In a matter of first impression, the Monmouth County Law Division in Janco v. Bay Ridge Automotive Management Corp., found that a former employee’s claims brought under the New Jersey Law Against Discrimination were subject to the arbitration agreement that she signed when she was first hired. The Court further held that the recent amendment to the Law Against Discrimination (NJLAD) which prohibits a waiver of any right or remedy available under the NJLAD was superseded by the Federal Arbitration Act.
Karina Janco signed an arbitration agreement as part of her onboarding documents when she was hired by Bay Ridge Automotive. This agreement stated that both “the employer and employee mutually consent to the resolution by final and binding arbitration of all disputes, claims or controversies of any kind between them,” which include “claims for discrimination, harassment, and/or retaliation. . . .” When Ms. Janco later filed a lawsuit in state court alleging that her employer violated the NJLAD, Bay Ridge Automotive moved to dismiss her complaint and compel arbitration pursuant to the arbitration agreement she signed.
Ms. Janco first argued that the agreement should not be enforced because she was not aware of what she was signing. She claimed that during her employee orientation she was instructed to sign numerous documents, which included the arbitration agreement. She stated that the paperwork she was given to review was difficult to read because she did not have her glasses on during the orientation meeting, and she could not read the “fine print.” She said she spent about five to ten minutes reviewing the documents, and signed them all that day because she wanted to get right to work. Ms. Janco argued that the arbitration agreement was not enforceable because it did not clearly indicate an agreement to arbitrate a discrimination claim and further, that the language of the NJLAD explicitly prohibits the waiver of any right or remedy accorded under its provisions.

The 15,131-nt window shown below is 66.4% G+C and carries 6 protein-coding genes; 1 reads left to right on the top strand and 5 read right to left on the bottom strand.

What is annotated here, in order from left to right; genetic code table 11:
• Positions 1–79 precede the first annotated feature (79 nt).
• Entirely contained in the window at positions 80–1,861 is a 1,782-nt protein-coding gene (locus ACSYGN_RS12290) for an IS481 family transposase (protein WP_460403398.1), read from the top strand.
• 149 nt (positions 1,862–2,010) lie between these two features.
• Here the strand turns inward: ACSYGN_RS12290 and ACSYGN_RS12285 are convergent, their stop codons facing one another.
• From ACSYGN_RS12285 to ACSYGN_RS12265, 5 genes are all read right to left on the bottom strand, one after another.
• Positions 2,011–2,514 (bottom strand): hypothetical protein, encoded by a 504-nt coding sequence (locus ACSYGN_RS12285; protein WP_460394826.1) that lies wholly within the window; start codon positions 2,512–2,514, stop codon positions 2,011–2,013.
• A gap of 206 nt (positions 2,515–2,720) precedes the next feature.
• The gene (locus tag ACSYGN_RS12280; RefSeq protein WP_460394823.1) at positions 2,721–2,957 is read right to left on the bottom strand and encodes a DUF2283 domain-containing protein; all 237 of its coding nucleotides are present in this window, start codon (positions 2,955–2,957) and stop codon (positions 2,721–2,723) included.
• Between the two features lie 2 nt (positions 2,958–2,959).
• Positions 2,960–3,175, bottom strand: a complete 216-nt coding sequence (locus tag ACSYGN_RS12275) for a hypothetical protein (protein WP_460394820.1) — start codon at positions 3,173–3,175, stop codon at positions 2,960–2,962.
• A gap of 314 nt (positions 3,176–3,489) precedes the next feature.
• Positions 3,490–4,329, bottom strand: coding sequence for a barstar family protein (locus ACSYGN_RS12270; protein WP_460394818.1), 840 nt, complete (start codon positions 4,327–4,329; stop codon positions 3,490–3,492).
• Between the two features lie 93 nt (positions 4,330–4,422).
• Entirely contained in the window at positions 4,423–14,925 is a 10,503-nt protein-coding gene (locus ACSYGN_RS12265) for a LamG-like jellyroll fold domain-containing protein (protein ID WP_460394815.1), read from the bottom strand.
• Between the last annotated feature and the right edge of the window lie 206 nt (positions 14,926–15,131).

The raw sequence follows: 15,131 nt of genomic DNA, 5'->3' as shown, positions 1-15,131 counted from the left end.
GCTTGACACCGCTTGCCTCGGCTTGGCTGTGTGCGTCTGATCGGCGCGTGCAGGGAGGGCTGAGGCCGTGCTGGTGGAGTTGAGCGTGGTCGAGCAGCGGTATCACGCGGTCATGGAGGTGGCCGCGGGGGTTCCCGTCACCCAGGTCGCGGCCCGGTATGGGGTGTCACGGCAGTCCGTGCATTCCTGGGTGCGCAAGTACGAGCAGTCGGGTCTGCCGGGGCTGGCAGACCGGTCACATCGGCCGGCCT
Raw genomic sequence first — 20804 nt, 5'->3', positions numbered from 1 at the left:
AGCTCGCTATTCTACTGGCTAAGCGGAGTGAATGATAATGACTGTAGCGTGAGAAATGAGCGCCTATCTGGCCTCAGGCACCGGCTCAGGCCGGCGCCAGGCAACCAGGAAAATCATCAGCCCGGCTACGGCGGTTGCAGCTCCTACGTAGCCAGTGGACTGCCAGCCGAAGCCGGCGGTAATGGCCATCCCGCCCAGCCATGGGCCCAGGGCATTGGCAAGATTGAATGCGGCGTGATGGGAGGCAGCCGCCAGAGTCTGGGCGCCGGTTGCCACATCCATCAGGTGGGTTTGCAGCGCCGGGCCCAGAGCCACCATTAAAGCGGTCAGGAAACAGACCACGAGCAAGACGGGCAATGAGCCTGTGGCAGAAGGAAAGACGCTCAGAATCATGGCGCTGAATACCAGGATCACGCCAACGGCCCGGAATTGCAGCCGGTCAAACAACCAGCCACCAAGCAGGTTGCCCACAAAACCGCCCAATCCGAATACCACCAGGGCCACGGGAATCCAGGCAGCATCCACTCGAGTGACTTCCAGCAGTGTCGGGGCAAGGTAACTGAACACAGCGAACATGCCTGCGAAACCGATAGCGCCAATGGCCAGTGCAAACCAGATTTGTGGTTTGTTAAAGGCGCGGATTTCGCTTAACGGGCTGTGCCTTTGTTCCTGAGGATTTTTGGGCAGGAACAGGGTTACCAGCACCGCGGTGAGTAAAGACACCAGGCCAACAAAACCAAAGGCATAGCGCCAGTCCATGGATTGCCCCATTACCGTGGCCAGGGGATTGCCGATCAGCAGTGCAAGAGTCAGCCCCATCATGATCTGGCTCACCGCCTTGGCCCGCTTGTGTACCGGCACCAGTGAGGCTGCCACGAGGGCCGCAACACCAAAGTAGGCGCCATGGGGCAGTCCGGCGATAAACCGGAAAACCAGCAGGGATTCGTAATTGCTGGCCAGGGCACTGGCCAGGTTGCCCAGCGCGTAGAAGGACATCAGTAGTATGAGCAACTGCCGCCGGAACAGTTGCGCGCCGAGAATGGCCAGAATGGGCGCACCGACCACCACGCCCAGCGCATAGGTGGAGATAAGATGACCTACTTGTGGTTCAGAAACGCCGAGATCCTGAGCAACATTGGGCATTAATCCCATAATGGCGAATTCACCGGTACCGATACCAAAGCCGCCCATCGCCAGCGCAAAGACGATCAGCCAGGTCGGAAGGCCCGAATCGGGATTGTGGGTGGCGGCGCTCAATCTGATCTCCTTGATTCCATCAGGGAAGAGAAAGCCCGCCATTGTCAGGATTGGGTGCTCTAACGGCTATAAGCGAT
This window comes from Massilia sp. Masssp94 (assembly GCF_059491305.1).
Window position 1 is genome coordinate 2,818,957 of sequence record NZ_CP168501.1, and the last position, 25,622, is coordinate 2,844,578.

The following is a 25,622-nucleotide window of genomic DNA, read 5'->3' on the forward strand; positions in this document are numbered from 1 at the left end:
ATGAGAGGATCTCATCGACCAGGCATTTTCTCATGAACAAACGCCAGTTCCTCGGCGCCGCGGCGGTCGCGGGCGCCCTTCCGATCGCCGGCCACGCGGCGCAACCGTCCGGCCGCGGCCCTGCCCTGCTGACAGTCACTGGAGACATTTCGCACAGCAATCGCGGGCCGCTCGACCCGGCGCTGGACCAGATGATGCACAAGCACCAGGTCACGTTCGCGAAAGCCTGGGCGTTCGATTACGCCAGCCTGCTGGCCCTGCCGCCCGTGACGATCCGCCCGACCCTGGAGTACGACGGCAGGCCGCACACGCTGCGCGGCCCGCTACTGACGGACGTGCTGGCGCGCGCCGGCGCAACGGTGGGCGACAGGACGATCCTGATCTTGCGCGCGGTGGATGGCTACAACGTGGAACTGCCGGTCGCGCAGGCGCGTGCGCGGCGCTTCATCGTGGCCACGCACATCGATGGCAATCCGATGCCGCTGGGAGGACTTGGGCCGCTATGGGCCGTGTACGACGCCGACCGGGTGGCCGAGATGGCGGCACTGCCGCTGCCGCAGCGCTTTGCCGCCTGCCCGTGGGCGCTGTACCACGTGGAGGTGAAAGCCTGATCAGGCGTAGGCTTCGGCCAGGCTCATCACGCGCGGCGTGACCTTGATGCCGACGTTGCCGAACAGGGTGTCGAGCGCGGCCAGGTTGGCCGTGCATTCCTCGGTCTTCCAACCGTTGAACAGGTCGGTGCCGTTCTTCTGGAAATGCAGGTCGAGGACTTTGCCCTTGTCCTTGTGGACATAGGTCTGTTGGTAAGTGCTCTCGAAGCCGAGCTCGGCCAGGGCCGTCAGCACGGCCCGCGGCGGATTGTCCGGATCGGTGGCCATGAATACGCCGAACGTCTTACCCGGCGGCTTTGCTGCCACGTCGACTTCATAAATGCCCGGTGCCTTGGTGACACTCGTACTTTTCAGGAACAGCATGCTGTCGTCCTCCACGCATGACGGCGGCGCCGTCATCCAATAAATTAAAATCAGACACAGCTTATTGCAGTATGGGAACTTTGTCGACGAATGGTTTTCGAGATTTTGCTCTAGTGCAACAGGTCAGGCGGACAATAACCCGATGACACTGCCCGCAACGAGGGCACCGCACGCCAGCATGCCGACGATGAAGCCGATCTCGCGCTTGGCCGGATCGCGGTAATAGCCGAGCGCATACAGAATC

Law Division Decision
The Court addressed both of Ms. Janco’s arguments and found that 1) the arbitration agreement was enforceable on its face because it evidenced mutual assent; and 2) the Federal Arbitration Act (FAA) preempted the NJLAD’s ban on employment contracts that required an employee to waive a right provided for by the NJLAD.
Mutual Assent Between the Parties
The Court examined the arbitration agreement and surrounding circumstances and determined that there was clear evidence of mutual assent between Janco and Bay Ridge to arbitrate any claims between them. First, the Court found that the language of the agreement clearly explained the difference between an arbitration and a jury trial, and that the employee was waiving the right to a jury trial by signing the agreement. This language was in bold-face type, with capital letters right above the employee’s signature line. In addition, the agreement was presented as a separate document that was three pages in length, and not connected to or “buried among other documents.” The Court also found it important that the agreement clearly stated that all discrimination, harassment, and/or retaliation claims were included in the waiver, as opposed to the catch-all language of “any and all claims arising out of the Agreement,” which was previously found to be too vague to be enforceable as against NJLAD claims.